The beauty of that second-half performance was the standard of the option-taking and the willingness to keep the ball alive. Le Roux, Libbok and Willemse linked up wonderfully on the counter-attack. Wing Kurt-Lee Arendse – who is primarily a full-back at the Bulls – went looking for work, scoring two tries and assisting in a couple of other scoring plays.

Overall, the Boks made 167 passes in 80 minutes. They continued to back their maul and scrum, but varied their attack after securing the put-in. From second phase, they looked to stretch the Italian defence in the wider channels.

Despite the impressive running and passing numbers, they still racked up 24 kicks from hand. Damian de Allende, playing at outside centre, completed several short kicks over the Italian line that yielded important net gains for the Boks.

So, what does this all mean for the coming clash against England?

Eddie Jones expects Boks to revert to type

Jones has dismissed the performance, and suggested that the Boks will be less expansive at Twickenham. The inference is that England’s defence will be harder to crack than that of the Italy, and that the Boks – after winning just seven out of 12 this year – will be wary of making too many mistakes.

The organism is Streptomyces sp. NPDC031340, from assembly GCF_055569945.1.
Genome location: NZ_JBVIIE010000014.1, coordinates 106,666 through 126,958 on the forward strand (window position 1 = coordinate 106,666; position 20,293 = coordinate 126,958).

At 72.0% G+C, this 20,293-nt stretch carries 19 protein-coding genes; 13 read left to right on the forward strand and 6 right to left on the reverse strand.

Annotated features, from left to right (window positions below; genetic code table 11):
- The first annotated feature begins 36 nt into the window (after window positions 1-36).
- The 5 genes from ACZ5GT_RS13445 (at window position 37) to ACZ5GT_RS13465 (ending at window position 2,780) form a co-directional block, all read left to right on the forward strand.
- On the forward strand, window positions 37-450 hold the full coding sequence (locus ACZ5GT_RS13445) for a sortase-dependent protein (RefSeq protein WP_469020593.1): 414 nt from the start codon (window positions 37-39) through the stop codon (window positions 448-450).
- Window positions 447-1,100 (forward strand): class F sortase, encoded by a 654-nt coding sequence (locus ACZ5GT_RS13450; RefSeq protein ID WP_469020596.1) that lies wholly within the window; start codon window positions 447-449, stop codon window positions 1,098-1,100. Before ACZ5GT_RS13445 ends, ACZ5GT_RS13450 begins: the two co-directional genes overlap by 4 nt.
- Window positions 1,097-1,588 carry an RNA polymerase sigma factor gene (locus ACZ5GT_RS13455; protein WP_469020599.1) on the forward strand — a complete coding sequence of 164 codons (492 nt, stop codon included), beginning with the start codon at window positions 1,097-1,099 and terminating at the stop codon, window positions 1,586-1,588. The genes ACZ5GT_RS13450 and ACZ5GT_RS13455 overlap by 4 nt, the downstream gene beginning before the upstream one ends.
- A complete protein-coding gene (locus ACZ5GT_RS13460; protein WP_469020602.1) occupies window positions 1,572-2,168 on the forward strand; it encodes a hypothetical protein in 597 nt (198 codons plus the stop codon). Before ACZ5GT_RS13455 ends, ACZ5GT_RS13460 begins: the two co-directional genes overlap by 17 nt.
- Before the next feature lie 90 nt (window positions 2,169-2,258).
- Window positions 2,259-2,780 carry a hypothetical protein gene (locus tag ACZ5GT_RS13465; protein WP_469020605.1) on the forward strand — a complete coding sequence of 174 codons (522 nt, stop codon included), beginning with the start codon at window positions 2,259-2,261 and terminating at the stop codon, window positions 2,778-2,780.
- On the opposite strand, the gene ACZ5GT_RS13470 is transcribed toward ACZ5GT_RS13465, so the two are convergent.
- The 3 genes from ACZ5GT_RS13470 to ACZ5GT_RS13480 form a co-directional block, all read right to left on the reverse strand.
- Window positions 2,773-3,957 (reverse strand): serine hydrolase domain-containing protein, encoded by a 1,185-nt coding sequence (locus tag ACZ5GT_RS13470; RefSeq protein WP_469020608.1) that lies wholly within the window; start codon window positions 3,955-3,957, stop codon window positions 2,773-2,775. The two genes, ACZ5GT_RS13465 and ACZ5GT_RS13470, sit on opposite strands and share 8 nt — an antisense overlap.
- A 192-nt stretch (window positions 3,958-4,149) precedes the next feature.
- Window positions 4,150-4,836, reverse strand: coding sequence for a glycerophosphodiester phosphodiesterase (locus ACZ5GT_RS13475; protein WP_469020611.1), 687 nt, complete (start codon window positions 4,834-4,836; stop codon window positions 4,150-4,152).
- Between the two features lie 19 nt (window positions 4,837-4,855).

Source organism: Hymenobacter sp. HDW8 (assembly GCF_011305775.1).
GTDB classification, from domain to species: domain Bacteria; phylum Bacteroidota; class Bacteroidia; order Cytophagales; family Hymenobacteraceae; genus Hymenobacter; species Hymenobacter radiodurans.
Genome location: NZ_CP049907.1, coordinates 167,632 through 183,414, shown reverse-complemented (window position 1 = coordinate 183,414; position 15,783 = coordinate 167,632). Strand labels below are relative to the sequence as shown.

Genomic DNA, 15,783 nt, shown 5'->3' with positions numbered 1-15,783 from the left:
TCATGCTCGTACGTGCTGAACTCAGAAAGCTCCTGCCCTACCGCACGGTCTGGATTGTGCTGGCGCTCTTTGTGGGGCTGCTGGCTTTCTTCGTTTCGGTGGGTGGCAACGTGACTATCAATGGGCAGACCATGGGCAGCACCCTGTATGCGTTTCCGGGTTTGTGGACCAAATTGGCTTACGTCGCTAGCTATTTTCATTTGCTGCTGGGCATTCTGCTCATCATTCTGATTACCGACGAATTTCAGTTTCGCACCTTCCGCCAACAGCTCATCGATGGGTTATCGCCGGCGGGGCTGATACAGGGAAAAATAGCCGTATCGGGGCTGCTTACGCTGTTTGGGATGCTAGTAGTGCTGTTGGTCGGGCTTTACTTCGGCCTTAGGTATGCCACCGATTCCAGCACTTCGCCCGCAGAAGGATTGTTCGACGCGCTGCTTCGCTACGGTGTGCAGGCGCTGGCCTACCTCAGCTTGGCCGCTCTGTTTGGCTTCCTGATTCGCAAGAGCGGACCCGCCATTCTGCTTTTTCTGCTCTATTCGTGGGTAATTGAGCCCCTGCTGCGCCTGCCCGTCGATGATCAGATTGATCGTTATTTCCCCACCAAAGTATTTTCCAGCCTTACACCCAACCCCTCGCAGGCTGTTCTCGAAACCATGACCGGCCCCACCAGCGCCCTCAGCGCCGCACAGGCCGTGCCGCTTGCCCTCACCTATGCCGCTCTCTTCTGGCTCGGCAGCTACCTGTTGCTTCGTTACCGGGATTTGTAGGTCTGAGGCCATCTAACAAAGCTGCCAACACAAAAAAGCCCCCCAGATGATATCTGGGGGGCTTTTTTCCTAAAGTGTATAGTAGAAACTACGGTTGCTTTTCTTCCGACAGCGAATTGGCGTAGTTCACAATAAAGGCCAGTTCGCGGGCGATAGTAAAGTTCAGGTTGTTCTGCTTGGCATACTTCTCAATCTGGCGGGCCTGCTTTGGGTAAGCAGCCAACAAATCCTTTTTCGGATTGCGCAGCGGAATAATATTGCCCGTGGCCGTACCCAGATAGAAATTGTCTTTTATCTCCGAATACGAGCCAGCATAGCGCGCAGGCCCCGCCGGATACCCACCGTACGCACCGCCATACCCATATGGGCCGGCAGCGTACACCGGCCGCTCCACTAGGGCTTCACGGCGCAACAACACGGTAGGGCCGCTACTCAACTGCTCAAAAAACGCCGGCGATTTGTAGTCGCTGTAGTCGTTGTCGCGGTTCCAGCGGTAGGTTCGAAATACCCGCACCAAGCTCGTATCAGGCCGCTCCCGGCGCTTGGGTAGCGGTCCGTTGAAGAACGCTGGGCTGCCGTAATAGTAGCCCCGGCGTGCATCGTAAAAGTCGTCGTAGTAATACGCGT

Perhaps Jones is making the same mistake he made ahead of the 2019 World Cup final.

After that decider in Yokohama, everyone outside of South Africa declared that the Boks had changed their game plan in an attempt to surprise England. The reality was that the Boks built that 32-12 victory on scrum and gainline dominance, as well as accurate tactical kicking. When more attacking opportunities arose in the second stanza, the backline converted them into points.

The Boks will have to lift their intensity for a clash against England, and they will know that Jones’s side are equally desperate for a result.

However, they will arrive at Twickenham this Saturday full of confidence following a ruthless and at times innovative display against Italy. If they harness their traditional strengths, and if they vary their attacking play as they did in Genoa, then they will secure a big win.

In that event, Jones and co may be left scratching their heads. It wouldn’t be the first time.

READ MORE: Autumn Nations Series: Nine-try Springboks put Italy to the sword